What struck me as most unusual was how biased my own opinion of these artists had been prior to reading Oil and Marble. Perhaps I had preconceptions because I had studied these artists somewhat at university, or maybe it was in spite of my prior experience of them, but I had always had this idea that Leonardo Da Vinci had come by his education and knowledge because of his privilege. This privilege, I now understand, only existed in name. Leonardo did not have a formal education on account of his being the illegitimate son of the notary Piero from Vinci. Though home-schooled in basic reading, writing and arithmetic, Leonardo couldn’t read or write properly until well into adulthood, when he had chosen to study letters by writing and rewriting words and sentences until he was fluent in their use. Even his signature, not an artist’s rounded lettering, but a child’s scribble, attests to his lack of skill in this regard. Yet, today, he is known equally as a writer, mathematician and scientist as for his art.
There is also another, perhaps much more important aspect to the bias I noticed while reading Oil and Marble, and that is the preconceived one-dimensionality of an artist’s sexual orientation.
It is a well documented fact that Leonardo Da Vinci had many male partners, specifically his long-time student and partner Salai, to whom he left the Mona Lisa upon his death, as well as Francesco Melzi, who shared his final years and inherited all of his notebooks. Based on his personal history it is reasonable to assume that Da Vinci was homo-sexual, and this is also what we are predominantly taught. Because there is sufficient evidence for Da Vinci’s homo-sexuality, it is easy for art historians to underplay and even overlook the sexuality in his works, especially his paintings, or to make sweeping statements about his experiences of and attitude towards sex, sexuality and gender. But in Oil and Marble, Storey achieves an intricate balance between what we know of the man’s sexual exploits and the interpretation of the artist’s very unique ability to imbue sensuality onto his female subjects, specifically Lisa Gherardini (del Giocondo). Storey suggests a side to Da Vinci that most historians wholly ignore: that through his careful study and constant questioning of the human condition, he not only learns to understand the suppressed intelligence inherent in his female sitters, but he comes to love them on a level that surpasses sex or sexuality.
The book culminates in the completion of each of these artists’ most iconic works, but it also leaves us with a new beginning for each of them. For Michelangelo, it is the beginning of a career, the beginning of acceptance by his family and friends, the beginning of a life underpinned by taking responsibility for himself. For Da Vinci, it is the beginning of a more personal journey, one of acceptance, understanding and humility.
In the afterword to Oil and Marble, Stephanie Storey says the book was twenty years in the making. As her first novel it set an impossible standard. Her prose is uncomplicated, well-researched and beautifully written. Her settings are colorful and tactile. Her characters are well-rounded, unique human beings who experience the entire spectrum of emotion while inspiring an equally broad range of emotion from the reader. But beyond her ability to write interesting characters and strong plot, Stephanie Storey understands that for the reader of art-historical fiction, there is the added expectation of well-written art. Art that comes to life on the page. Art that is tangible, vibrant and evocative. Stephanie Storey writes this kind of art.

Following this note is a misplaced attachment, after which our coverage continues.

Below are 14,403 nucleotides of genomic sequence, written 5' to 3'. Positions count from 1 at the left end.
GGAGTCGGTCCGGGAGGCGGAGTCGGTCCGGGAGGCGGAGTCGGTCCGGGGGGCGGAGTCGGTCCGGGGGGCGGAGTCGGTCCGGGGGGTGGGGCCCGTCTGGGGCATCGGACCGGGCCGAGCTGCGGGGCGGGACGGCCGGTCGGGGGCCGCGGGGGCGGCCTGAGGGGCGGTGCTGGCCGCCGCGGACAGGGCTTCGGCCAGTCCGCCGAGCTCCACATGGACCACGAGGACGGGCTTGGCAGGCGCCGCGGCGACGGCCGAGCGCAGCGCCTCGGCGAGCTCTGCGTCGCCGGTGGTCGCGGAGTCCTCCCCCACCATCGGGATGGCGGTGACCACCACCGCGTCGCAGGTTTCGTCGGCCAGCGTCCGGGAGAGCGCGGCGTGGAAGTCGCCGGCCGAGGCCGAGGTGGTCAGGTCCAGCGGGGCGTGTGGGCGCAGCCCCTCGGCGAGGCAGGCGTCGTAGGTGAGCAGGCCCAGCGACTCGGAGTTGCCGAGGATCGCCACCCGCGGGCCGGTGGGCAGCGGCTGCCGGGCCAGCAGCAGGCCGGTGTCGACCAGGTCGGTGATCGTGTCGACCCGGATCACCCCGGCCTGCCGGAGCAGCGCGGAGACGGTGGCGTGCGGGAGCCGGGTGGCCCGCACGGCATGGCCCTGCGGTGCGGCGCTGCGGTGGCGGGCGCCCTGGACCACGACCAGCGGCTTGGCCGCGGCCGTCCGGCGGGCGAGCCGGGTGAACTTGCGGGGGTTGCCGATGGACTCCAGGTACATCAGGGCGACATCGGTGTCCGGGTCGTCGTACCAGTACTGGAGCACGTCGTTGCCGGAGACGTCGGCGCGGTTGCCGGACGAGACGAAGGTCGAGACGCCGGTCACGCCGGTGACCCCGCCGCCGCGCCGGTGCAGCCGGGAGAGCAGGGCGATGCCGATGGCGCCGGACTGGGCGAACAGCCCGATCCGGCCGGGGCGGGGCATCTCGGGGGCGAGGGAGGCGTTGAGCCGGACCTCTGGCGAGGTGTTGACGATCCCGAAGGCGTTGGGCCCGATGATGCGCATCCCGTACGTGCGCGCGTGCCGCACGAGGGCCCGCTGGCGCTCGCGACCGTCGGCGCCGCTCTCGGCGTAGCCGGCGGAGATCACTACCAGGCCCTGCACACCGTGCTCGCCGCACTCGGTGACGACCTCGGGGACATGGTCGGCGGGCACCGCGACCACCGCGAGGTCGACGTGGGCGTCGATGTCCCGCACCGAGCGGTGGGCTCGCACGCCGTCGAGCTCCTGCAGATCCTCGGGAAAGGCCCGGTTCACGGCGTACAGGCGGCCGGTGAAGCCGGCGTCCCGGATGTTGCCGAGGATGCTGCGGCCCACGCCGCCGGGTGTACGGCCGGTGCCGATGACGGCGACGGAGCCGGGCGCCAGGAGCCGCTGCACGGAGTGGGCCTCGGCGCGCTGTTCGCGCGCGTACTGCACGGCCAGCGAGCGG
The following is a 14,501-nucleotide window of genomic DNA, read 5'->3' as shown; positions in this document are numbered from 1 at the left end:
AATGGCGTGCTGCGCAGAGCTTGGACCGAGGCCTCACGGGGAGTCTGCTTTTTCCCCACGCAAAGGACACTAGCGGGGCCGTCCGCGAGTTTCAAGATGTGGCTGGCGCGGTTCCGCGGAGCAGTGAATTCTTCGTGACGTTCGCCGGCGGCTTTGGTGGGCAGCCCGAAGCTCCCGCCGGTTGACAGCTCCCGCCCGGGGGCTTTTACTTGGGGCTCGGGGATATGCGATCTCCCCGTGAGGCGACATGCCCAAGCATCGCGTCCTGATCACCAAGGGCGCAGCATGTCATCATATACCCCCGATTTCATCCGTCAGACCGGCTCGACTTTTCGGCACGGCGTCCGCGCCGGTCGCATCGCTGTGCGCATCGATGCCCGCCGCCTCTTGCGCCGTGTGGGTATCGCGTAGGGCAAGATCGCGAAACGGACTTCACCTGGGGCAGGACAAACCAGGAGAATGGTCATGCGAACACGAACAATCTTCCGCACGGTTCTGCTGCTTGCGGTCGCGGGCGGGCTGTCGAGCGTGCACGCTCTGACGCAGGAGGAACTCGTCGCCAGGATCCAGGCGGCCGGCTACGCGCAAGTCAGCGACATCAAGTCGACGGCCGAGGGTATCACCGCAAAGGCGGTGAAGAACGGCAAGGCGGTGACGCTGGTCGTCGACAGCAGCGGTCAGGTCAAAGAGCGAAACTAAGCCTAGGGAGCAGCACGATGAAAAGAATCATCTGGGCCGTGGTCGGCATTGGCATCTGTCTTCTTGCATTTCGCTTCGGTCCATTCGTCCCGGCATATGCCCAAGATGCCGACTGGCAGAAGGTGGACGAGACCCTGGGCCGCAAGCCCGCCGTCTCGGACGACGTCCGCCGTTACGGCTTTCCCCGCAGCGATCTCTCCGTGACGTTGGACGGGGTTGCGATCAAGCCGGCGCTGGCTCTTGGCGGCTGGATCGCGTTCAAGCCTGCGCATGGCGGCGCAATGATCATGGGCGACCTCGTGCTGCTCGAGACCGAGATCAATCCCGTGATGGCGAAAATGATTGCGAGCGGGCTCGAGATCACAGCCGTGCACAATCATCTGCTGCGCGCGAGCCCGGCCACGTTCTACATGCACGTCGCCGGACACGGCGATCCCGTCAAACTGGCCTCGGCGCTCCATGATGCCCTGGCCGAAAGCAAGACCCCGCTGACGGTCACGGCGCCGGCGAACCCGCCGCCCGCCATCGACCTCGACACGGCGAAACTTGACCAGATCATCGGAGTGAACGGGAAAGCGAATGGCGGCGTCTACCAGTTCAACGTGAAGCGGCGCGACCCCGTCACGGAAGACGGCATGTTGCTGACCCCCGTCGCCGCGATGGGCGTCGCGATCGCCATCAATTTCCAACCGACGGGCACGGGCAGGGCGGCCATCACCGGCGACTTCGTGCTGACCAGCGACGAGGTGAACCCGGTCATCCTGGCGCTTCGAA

There is a reason why, while reviewing a book that is essentially about art, I haven’t written a single thing about the art contained within Oil and Marble’s pages. This sacred task I trust to the writer.

‘A Ghost In The Darkness: A Short Story’ free this weekend on Kindle and KindleUnlimited

We’ve all known that kid in school. Every school has one. An angel. A kid who is perfect, loved by the teachers, adored by the students. But if every school has an angel, there is usually a demon hiding in its shadows. At St. Joseph’s Academy for Boys it is no different. And the angel brings out the worst in the demon.
Read my new short story, ‘A Ghost In The Darkness’ to find out what happens. It’s available for free on Kindle today (03/04/2017) and tomorrow (03/05/2017). It’s always free on KindleUnlimited.

‘Out Of This World: A Short Story’ free from Amazon Kindle

Anyone who has ever planned a wedding knows that doing it right is a little bit like becoming a grandmaster in chess: you have to know everything that can possibly occur and be prepared to overcome it. If you’re the bride, chances are that you’ve had your dream wedding mapped out in your mind for the better part of a decade by the time you finally get your big day. Which is why nothing can go wrong. But sometimes all the careful planning in the world can not prevent things from going off kilter. This happens to Jane in my new short story ‘Out Of This World’, which is free from Amazon Kindle for a limited time only. See the link below to get your copy. Your honest feedback, on Amazon, Goodreads or otherwise, would be greatly appreciated!

Travel blog: Jökulsárlón

There are few places in the world quite as magical as Svinafellsjökull, where you can get up close and personal with glacial ice that was formed millions of years ago.

There are few places in the world quite as magical as Svinafellsjökull, where you can get up close and personal with glacial ice that was formed millions of years ago.

Jökulsárlón means ´Glacial-river lagoon´ in Icelandic, but it´s far cooler than the name suggests. Ever seen those National Geographic specials where large pieces of glaciers tumble into the water? What about those shots of seals, sunbathing on the ice? You can view all of that, and more, at Iceland´s Jökusárlón. But sometimes, when you travel, the things that you can´t photograph make for your greatest memories. Find out why by reading my travel blog about my first visit to Iceland, first published by wesaidgotravel.com.